Gallery of Contemporary Art, 1.Floor
till 8 January 2012
Pedro Cabrita Reis, L.T., 2002
The contemporary art collection of the Hamburger Kunsthalle includes a large number of works in which artists have used exclusively the colour white or in which white stands out as a relevant formal element of the work. Whilst this could be considered a mere coincidence in formal terms, it is interesting to consider the variety of approaches that artists have had to white and have explored both the formal and conceptual qualities associated with it.
The use of monochrome white establishes a distance from figuration and narrative, and articulates a search for minimal expression, as well as an approach to abstraction in which white replaces all other colours. Besides, monochromy produces a visual flattening of space, and artists have either explored this or played with elements of structure, texture, volume or light to give their works a sense of depth or spatiality, to suggest order or expression, to reflect the surroundings or generate a certain atmosphere. They have used white for its (debatable) neutrality. They have used white to produce blank surfaces that draw our attention to shape, or light, or the way the work interacts with space. They have used white to refer to what it outside the work itself. Technically, white may be the presence of all colours, but in visual terms, our perception is quite the opposite: the absence of all colour, or rather, the void.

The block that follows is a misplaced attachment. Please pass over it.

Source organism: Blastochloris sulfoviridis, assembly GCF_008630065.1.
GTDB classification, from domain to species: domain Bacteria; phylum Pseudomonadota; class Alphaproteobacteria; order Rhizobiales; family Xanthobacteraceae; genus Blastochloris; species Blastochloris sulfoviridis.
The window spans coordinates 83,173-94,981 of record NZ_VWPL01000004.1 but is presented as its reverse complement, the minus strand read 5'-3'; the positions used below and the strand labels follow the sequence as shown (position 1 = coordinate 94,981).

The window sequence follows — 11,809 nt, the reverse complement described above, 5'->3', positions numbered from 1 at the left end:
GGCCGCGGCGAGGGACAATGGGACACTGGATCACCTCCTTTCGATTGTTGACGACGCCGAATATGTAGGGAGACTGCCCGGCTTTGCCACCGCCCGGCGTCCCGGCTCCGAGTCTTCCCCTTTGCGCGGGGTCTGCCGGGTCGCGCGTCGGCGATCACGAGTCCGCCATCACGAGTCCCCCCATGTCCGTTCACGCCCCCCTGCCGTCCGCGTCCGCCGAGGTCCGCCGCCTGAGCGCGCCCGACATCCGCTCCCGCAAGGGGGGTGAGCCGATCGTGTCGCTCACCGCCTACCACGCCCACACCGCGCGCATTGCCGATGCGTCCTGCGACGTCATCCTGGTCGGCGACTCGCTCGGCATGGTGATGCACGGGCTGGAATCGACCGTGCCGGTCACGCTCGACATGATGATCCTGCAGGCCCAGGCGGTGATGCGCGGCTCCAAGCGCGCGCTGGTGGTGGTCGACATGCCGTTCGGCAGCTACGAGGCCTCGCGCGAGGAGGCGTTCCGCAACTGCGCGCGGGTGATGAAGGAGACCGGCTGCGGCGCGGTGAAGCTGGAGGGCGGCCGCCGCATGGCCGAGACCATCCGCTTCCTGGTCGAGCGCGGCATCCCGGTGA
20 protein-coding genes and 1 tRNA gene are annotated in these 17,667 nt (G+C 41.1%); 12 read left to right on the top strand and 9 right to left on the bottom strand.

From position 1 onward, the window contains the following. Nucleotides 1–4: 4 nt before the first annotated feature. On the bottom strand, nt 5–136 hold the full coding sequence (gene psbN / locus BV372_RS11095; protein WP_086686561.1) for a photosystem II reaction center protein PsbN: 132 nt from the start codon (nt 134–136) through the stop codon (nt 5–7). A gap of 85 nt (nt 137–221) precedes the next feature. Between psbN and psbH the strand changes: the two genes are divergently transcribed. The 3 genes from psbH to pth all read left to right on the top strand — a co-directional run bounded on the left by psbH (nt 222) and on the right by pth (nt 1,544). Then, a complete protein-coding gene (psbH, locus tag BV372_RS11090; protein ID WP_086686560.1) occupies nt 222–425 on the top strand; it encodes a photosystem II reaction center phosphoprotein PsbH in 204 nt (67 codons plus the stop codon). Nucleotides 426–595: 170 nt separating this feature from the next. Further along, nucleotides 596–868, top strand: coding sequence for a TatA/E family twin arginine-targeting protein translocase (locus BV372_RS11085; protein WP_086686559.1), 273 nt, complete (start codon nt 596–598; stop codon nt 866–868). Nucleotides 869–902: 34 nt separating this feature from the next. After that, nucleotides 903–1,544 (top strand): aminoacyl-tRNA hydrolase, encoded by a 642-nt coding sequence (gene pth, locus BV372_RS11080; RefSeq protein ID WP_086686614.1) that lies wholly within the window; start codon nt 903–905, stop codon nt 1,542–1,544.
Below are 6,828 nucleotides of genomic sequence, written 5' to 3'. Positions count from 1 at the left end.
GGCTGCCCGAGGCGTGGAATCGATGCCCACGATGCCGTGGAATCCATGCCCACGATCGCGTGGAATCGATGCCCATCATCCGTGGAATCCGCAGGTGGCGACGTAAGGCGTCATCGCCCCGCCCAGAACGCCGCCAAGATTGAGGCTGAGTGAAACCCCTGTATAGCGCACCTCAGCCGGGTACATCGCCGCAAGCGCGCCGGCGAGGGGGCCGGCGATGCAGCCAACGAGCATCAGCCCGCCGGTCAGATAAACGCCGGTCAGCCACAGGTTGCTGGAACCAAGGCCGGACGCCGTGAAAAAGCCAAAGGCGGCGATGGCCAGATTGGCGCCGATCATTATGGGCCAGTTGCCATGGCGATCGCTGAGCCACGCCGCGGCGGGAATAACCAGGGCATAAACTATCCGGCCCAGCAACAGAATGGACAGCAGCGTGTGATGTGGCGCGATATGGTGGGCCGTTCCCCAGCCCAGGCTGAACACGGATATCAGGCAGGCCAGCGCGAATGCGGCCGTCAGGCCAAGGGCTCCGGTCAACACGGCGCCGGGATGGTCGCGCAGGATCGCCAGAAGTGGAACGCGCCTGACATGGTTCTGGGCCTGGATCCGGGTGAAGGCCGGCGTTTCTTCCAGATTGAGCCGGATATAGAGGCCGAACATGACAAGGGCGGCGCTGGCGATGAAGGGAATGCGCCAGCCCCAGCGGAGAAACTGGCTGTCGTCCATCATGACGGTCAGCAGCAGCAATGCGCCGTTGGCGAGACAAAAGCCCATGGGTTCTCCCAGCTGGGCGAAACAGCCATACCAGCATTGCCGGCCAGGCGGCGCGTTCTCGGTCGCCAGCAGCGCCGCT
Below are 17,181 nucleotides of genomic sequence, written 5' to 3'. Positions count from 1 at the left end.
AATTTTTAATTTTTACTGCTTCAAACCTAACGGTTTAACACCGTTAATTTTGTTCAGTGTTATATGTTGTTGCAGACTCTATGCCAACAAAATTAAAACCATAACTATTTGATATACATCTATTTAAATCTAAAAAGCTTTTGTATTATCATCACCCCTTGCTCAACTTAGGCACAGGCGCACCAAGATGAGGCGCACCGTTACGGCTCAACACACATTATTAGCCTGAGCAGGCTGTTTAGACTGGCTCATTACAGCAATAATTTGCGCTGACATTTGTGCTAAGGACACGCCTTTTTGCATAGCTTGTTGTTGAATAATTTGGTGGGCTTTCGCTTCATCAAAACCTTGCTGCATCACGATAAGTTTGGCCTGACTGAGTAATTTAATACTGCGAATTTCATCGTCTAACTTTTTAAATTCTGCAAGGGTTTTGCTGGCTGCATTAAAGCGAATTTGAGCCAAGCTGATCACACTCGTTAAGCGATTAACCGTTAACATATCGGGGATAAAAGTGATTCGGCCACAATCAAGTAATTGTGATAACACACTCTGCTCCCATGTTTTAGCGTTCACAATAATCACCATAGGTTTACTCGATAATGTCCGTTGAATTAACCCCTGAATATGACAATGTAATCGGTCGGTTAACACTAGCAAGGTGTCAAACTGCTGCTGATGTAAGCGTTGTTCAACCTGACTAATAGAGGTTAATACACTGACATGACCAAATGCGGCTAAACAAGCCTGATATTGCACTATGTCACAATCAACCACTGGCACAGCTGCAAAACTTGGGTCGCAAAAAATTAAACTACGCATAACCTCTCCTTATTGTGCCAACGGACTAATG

List of artists: Josef Albers, Jürgen Albrecht, Hans Arp, Andreas Brandt, Pedro Cabrita Reis, Hanne Darboven, Peter Doig, Henrik Eiben, Naum Gabo, Raimund Girke, Geert Goiris, Imi Knoebel, Klaus Kumrow, Max Hermann Mahlmann, Piero Manzoni, Brice Marden, Frank Nitsche, Reiner Ruthenbeck, Robert Ryman, HD Schrader, Monika Sosnowska, Franz Erhard Walther, Christopher Wool.
Curators: Brigitte Kölle, Gonçalo Sousa Pinto, Petra Roettig
|Robert Ryman (*1930)
||Imi Knoebel (*1940)
||Christopher Wool (*1955)
|Raumansicht mit Skulptur
von Hans Arp (1887-1966)
|Pedro Cabrita Reis (*1956)